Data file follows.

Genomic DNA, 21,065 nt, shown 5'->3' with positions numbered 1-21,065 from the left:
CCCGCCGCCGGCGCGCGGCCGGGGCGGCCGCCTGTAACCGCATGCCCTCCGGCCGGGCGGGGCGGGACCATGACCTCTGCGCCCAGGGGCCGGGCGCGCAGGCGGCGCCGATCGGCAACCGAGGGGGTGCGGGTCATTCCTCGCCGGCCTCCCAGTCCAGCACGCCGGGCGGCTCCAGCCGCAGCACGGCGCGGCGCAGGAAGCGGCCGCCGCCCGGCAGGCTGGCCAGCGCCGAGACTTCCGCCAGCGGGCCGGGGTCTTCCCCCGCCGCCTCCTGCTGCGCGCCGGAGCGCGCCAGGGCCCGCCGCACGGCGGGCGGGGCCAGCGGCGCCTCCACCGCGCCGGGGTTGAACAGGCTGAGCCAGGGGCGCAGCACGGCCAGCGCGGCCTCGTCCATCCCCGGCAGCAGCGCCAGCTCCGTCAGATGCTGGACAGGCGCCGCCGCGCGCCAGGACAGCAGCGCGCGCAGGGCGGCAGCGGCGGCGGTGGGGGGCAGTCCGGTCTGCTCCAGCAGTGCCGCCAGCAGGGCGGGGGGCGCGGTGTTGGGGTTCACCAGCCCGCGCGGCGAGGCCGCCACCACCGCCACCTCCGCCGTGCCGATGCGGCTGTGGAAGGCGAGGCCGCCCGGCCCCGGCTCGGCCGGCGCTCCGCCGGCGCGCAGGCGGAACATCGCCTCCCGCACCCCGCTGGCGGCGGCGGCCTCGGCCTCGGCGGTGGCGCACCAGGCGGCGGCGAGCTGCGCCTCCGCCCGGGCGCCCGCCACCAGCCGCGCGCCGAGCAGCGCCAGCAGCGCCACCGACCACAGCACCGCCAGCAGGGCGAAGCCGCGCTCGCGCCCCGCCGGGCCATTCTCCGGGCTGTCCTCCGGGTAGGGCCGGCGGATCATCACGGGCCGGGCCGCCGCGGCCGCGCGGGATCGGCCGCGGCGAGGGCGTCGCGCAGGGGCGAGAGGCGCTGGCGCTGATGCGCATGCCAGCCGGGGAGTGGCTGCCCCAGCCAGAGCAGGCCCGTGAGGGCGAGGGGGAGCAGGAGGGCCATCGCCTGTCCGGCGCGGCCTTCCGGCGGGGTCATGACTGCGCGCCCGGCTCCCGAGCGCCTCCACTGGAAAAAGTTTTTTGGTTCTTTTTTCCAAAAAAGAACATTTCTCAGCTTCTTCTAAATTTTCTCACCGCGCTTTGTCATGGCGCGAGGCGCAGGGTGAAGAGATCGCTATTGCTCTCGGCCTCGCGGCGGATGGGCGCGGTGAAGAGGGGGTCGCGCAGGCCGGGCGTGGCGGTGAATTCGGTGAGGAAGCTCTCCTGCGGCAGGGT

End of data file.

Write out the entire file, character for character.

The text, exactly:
Genomic DNA, 21,065 nt, shown 5'->3' with positions numbered 1-21,065 from the left:
CCCGCCGCCGGCGCGCGGCCGGGGCGGCCGCCTGTAACCGCATGCCCTCCGGCCGGGCGGGGCGGGACCATGACCTCTGCGCCCAGGGGCCGGGCGCGCAGGCGGCGCCGATCGGCAACCGAGGGGGTGCGGGTCATTCCTCGCCGGCCTCCCAGTCCAGCACGCCGGGCGGCTCCAGCCGCAGCACGGCGCGGCGCAGGAAGCGGCCGCCGCCCGGCAGGCTGGCCAGCGCCGAGACTTCCGCCAGCGGGCCGGGGTCTTCCCCCGCCGCCTCCTGCTGCGCGCCGGAGCGCGCCAGGGCCCGCCGCACGGCGGGCGGGGCCAGCGGCGCCTCCACCGCGCCGGGGTTGAACAGGCTGAGCCAGGGGCGCAGCACGGCCAGCGCGGCCTCGTCCATCCCCGGCAGCAGCGCCAGCTCCGTCAGATGCTGGACAGGCGCCGCCGCGCGCCAGGACAGCAGCGCGCGCAGGGCGGCAGCGGCGGCGGTGGGGGGCAGTCCGGTCTGCTCCAGCAGTGCCGCCAGCAGGGCGGGGGGCGCGGTGTTGGGGTTCACCAGCCCGCGCGGCGAGGCCGCCACCACCGCCACCTCCGCCGTGCCGATGCGGCTGTGGAAGGCGAGGCCGCCCGGCCCCGGCTCGGCCGGCGCTCCGCCGGCGCGCAGGCGGAACATCGCCTCCCGCACCCCGCTGGCGGCGGCGGCCTCGGCCTCGGCGGTGGCGCACCAGGCGGCGGCGAGCTGCGCCTCCGCCCGGGCGCCCGCCACCAGCCGCGCGCCGAGCAGCGCCAGCAGCGCCACCGACCACAGCACCGCCAGCAGGGCGAAGCCGCGCTCGCGCCCCGCCGGGCCATTCTCCGGGCTGTCCTCCGGGTAGGGCCGGCGGATCATCACGGGCCGGGCCGCCGCGGCCGCGCGGGATCGGCCGCGGCGAGGGCGTCGCGCAGGGGCGAGAGGCGCTGGCGCTGATGCGCATGCCAGCCGGGGAGTGGCTGCCCCAGCCAGAGCAGGCCCGTGAGGGCGAGGGGGAGCAGGAGGGCCATCGCCTGTCCGGCGCGGCCTTCCGGCGGGGTCATGACTGCGCGCCCGGCTCCCGAGCGCCTCCACTGGAAAAAGTTTTTTGGTTCTTTTTTCCAAAAAAGAACATTTCTCAGCTTCTTCTAAATTTTCTCACCGCGCTTTGTCATGGCGCGAGGCGCAGGGTGAAGAGATCGCTATTGCTCTCGGCCTCGCGGCGGATGGGCGCGGTGAAGAGGGGGTCGCGCAGGCCGGGCGTGGCGGTGAATTCGGTGAGGAAGCTCTCCTGCGGCAGGGT